It's been quite a while since I last posted. After spending around 15 years in Vancouver, British Columbia, I decided to move back east to Ontario. I took some time off work, and made the journey by driving across Canada, stopping at various motels (usually a Motel 8) for the night.
It was a pretty interesting trip. Here's a Google Maps showing the route I took. Mostly following the Trans-Canada Highway.
Day 1 - The moving company came and took my belongings around noon, and I left Vancouver shortly after that. I started in my old 2003 Nissan Sentra. I made it to Kamloops, BC.
Day 2 - Just after leaving Kamloops, the "Service Engine" light came on. When I got to Salmon Arm, I searched for the nearest Nissan dealership. There was one in Vernon, so I detoured south and asked them to take a look at it. They said there was leak in the fuel system, and it might catch fire. They also didn't have parts to fix it, and the parts were on back-order across North America.
In the end, I bought a new car! A rather unexpected purchase, but the old car was 18 years old, so it had a good run. I was debating between another Sentra and a Kicks (compact utility vehicle). In the end I went with the Kicks. Compared to my old car, it has a ton of gadgetry. I do like Car Play though. It is interesting how the car companies just let the phone take over.
Day 3 - I picked up the new car from the dealership at noon, and continued on. Pretty much lost a day and a half. I ended up having to take a detour down to Radium Hot Springs and then back up to Banff due to construction. Radium Hot Springs has some gorgeous scenery. Actually all of this part of British Columbia is quite beautiful. I ended up stopping for the night in Canmore, Alberta. This amused me because I used to watch Royal Canadian Air Farce back in the day, and one recurring character was "Mike from Canmore."
Day 4 - I drove to Calgary, and then stopped to visit with a friend from high school for an hour or so. Calgary is a really weird city. It has like a grid of "arteries", main roads which traverse the entire city. However within each square it's very suburb-like, with lots of curving roads and cul-de-sacs. For a stranger, it's kind of hard to tell if a large street is an artery, or just the entrance to the grid.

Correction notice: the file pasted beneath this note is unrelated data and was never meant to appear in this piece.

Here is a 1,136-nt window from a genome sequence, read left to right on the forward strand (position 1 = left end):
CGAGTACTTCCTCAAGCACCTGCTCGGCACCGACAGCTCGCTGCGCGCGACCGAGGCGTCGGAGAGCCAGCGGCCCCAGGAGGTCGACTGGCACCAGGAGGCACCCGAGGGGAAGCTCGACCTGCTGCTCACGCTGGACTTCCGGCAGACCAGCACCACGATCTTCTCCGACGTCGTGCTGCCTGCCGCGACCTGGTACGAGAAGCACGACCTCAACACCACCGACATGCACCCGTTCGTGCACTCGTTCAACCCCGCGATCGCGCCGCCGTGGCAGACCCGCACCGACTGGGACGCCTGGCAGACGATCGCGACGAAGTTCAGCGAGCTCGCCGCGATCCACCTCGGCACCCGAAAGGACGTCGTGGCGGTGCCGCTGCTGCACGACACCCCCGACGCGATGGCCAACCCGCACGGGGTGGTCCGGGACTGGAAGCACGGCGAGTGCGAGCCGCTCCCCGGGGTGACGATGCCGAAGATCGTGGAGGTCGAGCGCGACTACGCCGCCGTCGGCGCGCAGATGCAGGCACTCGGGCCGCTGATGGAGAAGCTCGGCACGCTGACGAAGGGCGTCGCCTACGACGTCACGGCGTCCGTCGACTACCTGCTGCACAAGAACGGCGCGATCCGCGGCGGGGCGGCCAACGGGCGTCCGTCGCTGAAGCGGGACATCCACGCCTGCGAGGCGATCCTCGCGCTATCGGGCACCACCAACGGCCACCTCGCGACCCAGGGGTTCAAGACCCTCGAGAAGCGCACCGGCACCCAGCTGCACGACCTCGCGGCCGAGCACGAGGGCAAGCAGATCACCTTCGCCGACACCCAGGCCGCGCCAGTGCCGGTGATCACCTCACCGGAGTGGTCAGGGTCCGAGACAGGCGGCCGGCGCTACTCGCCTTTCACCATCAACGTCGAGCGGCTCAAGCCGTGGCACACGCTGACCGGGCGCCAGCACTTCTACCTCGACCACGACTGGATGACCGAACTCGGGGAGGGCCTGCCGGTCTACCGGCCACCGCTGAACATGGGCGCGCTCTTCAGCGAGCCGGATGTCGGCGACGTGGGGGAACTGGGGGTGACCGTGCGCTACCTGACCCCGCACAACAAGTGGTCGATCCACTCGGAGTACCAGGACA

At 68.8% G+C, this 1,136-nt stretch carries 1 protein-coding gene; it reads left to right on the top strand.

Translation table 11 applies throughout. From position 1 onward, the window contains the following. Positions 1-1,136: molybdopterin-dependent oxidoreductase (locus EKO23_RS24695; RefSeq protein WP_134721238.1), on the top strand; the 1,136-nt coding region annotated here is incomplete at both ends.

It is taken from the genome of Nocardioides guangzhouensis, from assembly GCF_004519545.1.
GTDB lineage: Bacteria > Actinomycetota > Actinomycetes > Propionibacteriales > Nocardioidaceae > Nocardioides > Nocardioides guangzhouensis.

After Calgary I drove to Swift Current, Saskatchewan. I really should have stopped at Medicine Hat, but I pressed on. One of the hard things to judge on these long drives is when to stop, especially as the towns are so far apart.
Day 5 - I drove to Winnipeg, Manitoba. This drive was all prairies. The element you notice here is the sky. It dominates the view, as the land is so flat.
Day 6 - The stopping point here was Thunder Bay, Ontario. Northern Ontario is really big. As well, the speed limit was lower up here, around 90 km/h, where it had been 110 km/h for most of the western provinces.
Day 7 - I went around Lake Superior to Sault Ste. Marie. This part is all Canadian Shield, with the lake on your right, popping in and out of view. Quite pretty, but might be better in summer, rather than just coming out of winter. I probably could have kept driving to Sudbury, but stopped a little early.
Day 8 - Drove to my parent's place in Brantford. Toronto traffic was a less than pleasant experience after the previous seven days on the Trans-Canada Highway. Still, it was good to finally make it to my destination.
That was my trip across Canada. I've always wanted to drive it, so that's one item crossed off my list. It was very enjoyable. Sometime later, I would like to drive to the Maritimes, or maybe across the United States.
Having to get a new car was a bit disconcerting, but I really like the Kicks, and I think it worked out well in the end. Maybe I should make more decisions quickly, rather than contemplating for a long time.